Breaking down the Belmont Bruins
Threes, rebounds, and turnovers crucial in opening round
Kyle Wasson / Arizona Daily Wildcat
The UA men’s basketball team traveled to Las Vegas, March 13-16, for the 2012-13 Pac-12 Basketball Tournament. Although the Wildcats won their first matchup against Colorado, they fell to UCLA in the semi-finals for the third time this season.
The potentially final game of the Arizona men’s basketball season tips off at 4:20 p.m. as the sixth-seeded Wildcats take on the No. 11-seeded Belmont Bruins in Salt Lake City for a second-round game in the NCAA tournament.
Arizona (25-7, 12-6 Pac-12) finished the regular season ranked No. 21 in the AP Poll, one of only 11 teams to be ranked in the poll the entire season. But the Wildcats are 5-5 in their last 10 games and don’t exactly have a good track record against the Bruins this year.
It’s time to break down Arizona’s battle with Belmont (26-6, 14-2 OVC) in what is considered a trendy upset pick.
“Whatever they say is a part of what they do as a professional and it doesn’t affect me or how I play on the court,” senior forward Solomon Hill said. “Everyone on our team knows that we’re a great team. People are always going to throw things out like that because everyone is there to play. The fact is that we’re there to win, just like everybody else.”
After Arizona’s loss to UCLA in the Pac-12 tournament semifinal, head coach Sean Miller brought up the Wildcats’ blend of youth and experience. This mix of veteran leadership and youthful athleticism has given Arizona depth and balance all season long.
Really, the only area the Wildcats have really struggled in is 3-point defense. And that’s exactly where Belmont excels.
Arizona is ranked No. 276 in three-point defense in the nation, allowing opponents to shoot 36 percent from deep against them. In the final loss of the season, UCLA made just 1-of-12 from deep, but in the other six losses, opponents shot about 50 percent from beyond the arc. That could be problematic considering that Belmont’s top scorer, guard Ian Clark, leads the nation with a three-point percentage of 46.3.
“We have to be aggressive on defense,” Hill said. “They have a great scorer, a very efficient player [Clark]. They can shoot the ball from every position. If they decide to live by the 3-point line, we have done a great job, especially in the last tournament, at keeping teams off the 3-point line.
“From the way we have been playing these past couple games, we are ready for any challenge.”
But Clark, a senior who averages 18.1 points per game, isn’t the only weapon for the Bruins. Belmont is ranked fourth in the nation for field goal percentage (49.4 percent) and has another sharpshooter in senior forward Trevor Noack (41.8 percent).
Arizona guard Nick Johnson was designated as the team’s defensive stopper. If Arizona wants to stave off the upset, it’ll need Johnson to lock down Clark. Or hope the Bruins have a cold shooting night.
Rebounding down low
Arizona’s size down low has been crucial at times this year, with the three freshmen big men and sophomore Angelo Chol giving Arizona a height advantage in most games. But Arizona doesn’t need the 7-foot Kaleb Tarczewski to tower over the Bruins. Heck, small forward Solomon Hill would be the tallest starter on Belmont.
Noack and forward Blake Jenkins are the tallest regulars for the Bruins at 6-foot-7. Center Chad Lang does reach 6-foot-11, but the sophomore only saw 84 total minutes this season. Not surprisingly, then, Belmont is No. 198 in total rebounding percentage.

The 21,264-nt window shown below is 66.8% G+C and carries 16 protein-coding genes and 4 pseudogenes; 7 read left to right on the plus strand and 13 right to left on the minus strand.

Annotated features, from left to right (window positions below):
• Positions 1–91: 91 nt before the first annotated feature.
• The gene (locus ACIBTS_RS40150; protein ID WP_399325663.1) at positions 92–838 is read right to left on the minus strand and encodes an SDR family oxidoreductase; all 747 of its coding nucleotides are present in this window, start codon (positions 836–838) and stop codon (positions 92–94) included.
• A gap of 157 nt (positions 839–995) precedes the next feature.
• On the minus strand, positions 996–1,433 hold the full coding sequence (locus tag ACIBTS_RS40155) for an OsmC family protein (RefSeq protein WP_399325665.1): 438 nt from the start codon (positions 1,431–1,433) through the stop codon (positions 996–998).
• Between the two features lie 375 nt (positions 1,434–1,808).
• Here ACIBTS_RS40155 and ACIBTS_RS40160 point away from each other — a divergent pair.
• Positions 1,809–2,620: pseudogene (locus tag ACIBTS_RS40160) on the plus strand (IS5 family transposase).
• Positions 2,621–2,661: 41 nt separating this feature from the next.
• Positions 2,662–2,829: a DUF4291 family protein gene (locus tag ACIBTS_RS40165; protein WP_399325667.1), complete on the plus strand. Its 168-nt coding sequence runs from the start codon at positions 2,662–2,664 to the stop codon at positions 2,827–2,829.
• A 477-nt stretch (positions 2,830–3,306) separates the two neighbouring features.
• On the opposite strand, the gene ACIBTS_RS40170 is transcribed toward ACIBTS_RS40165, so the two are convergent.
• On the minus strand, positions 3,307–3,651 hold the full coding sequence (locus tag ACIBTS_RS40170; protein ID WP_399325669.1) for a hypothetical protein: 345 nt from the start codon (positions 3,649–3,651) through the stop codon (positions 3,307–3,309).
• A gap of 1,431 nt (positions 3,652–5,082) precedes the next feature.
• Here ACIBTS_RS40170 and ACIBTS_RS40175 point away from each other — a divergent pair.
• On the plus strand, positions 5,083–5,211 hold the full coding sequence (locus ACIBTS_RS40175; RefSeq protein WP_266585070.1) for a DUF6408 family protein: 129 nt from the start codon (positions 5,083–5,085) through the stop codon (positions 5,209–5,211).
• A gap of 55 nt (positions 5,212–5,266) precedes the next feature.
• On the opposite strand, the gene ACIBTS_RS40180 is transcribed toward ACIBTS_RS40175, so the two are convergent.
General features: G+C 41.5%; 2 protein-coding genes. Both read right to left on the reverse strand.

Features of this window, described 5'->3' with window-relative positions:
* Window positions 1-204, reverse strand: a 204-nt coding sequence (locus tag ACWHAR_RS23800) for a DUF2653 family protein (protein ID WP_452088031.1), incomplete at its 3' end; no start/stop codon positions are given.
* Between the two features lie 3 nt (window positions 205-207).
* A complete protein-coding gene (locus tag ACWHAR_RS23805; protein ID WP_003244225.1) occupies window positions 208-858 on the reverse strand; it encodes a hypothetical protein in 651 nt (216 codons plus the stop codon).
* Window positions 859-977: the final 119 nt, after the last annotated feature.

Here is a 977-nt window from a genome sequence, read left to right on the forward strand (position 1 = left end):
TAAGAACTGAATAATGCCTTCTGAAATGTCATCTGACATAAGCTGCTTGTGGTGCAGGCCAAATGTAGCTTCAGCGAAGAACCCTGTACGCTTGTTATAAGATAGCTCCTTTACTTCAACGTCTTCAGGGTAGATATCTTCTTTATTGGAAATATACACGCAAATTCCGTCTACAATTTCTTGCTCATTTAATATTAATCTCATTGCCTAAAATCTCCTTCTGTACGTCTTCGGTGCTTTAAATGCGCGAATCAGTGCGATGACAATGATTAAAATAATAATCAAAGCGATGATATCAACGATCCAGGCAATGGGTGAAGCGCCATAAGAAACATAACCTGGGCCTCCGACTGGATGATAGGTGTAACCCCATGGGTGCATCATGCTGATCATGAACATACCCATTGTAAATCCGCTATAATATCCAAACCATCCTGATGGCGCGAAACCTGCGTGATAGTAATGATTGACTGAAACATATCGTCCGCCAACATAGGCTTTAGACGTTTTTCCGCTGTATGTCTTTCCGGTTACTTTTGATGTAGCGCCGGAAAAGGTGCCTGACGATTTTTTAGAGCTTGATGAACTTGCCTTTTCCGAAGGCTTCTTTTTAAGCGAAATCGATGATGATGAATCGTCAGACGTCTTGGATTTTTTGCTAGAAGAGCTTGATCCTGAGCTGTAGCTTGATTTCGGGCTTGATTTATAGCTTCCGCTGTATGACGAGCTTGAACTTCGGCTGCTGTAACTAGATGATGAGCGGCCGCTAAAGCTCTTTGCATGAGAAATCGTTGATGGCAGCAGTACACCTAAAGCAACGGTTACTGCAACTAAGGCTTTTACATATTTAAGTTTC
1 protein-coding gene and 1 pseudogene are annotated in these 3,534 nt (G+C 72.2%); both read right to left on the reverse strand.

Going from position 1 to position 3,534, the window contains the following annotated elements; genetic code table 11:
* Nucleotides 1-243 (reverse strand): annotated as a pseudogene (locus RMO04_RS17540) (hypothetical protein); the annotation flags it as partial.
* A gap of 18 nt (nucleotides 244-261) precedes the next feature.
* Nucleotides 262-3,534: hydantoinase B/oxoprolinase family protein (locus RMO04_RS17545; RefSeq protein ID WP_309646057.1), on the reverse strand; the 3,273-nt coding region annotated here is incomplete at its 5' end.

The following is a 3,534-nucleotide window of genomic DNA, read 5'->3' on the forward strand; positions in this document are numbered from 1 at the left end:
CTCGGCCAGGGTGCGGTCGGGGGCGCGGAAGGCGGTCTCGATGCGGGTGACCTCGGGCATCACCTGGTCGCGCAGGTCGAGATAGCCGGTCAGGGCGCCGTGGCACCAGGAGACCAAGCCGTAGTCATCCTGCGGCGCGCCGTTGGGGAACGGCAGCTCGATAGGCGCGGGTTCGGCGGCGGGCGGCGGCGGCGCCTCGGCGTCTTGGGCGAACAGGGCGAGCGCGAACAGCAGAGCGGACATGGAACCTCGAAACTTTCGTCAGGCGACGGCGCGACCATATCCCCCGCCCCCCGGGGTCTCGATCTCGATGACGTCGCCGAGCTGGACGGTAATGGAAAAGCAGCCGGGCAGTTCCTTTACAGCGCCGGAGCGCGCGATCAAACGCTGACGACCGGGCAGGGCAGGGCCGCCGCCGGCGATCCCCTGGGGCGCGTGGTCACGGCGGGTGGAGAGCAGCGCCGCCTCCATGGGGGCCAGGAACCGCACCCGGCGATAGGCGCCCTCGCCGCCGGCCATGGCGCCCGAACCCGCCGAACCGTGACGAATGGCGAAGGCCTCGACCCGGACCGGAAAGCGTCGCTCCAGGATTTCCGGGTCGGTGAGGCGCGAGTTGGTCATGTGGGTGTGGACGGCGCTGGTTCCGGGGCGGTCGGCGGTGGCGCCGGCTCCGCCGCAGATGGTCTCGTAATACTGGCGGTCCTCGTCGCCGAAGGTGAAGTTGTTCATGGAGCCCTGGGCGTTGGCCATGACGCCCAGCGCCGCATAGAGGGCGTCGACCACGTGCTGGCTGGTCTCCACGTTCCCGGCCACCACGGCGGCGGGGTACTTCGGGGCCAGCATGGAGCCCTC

If Arizona can control the glass, it’ll limit second-chance points (while scoring plenty itself) and help slow down the game. This all equals fewer open looks from three for Clark and Belmont, which is the key of the game.
Controlling the ball
The Wildcats haven’t exactly been the most careful team with the ball this season. With no true point guard on the team — senior Mark Lyons is a combo guard at best — Arizona has had its fair share of trouble with turnovers.
Arizona sits near the middle of the pack (No. 161) with 13.1 turnovers per game, and Lyons has 29 assists to 33 turnovers in games against tournament opponents.
Turnovers aren’t always the death of Arizona, though, as the Wildcats beat Southern Miss early in the season despite 27 giveaways. That said, Belmont won’t make ball control easy Thursday.
The Bruins are fifth in steals per game (9.8) and eighth in opponent turnovers per game (17.4). Junior forward J.J. Mann and senior guard Kerron Johnson lead the defensive scrappiness for Belmont.
“Their ability to shoot the three at four and five spots, your turnovers can lead to threes and easy baskets,” Miller said Sunday. “Hopefully, learning the value of taking care of the ball can help us here.”
Johnson is also the team’s second-leading scorer (13.7 points per game), giving the Bruins a dangerous — and experienced — backcourt.
Arizona obviously has the talent advantage and doesn’t lack senior leadership, as is sometimes the case with major conference teams. The game is also in Salt Lake City, giving the Wildcats a nice home court advantage.
Miller’s side is as strong of a sixth seed as they come this year. But Belmont is an equally dangerous 11-seed.
The Bruins won at Stanford (70-62) and against Oral Roberts (70-67), but so did Arizona. Also, all six of Belmont’s losses came away from home (11-6 on the road and neutral sites).
If Arizona plays well, it should advance to the second round. Don’t be surprised if Belmont snatches the upset, though, because this is exactly the type of team the Wildcats wanted to avoid in the first round.
“Against a team like Belmont, you have to get at them early,” Hill said. “You don’t want them to hang around. We really need to keep our foot on the gas and have a complete game.”